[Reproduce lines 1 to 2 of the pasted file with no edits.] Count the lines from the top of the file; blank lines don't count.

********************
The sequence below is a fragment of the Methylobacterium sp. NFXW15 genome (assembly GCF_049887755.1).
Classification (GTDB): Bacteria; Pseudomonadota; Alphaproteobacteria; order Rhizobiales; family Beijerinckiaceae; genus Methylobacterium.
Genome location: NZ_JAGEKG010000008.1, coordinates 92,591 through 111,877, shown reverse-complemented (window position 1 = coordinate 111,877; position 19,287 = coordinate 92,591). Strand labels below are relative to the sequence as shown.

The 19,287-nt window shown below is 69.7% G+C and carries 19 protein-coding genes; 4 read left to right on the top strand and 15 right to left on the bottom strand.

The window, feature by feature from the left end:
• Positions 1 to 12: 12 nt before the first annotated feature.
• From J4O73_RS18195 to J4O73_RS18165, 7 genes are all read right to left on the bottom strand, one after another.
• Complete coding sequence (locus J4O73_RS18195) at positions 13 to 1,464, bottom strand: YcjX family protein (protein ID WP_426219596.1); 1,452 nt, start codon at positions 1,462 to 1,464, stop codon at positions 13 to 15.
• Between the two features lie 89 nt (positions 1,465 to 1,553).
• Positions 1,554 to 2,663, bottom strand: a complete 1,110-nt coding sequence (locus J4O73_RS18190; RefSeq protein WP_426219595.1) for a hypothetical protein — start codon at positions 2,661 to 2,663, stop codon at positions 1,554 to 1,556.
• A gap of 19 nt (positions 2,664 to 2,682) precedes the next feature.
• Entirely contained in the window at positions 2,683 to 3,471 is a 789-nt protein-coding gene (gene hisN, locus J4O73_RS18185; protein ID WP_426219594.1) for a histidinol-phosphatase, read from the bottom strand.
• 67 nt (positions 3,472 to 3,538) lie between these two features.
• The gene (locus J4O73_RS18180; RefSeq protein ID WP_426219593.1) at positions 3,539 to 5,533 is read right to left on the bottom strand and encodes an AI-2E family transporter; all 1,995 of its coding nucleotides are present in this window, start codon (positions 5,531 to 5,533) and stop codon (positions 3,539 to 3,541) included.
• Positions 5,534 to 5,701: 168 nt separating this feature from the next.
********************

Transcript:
The sequence below is a fragment of the Methylobacterium sp. NFXW15 genome (assembly GCF_049887755.1).
Classification (GTDB): Bacteria; Pseudomonadota; Alphaproteobacteria; order Rhizobiales; family Beijerinckiaceae; genus Methylobacterium.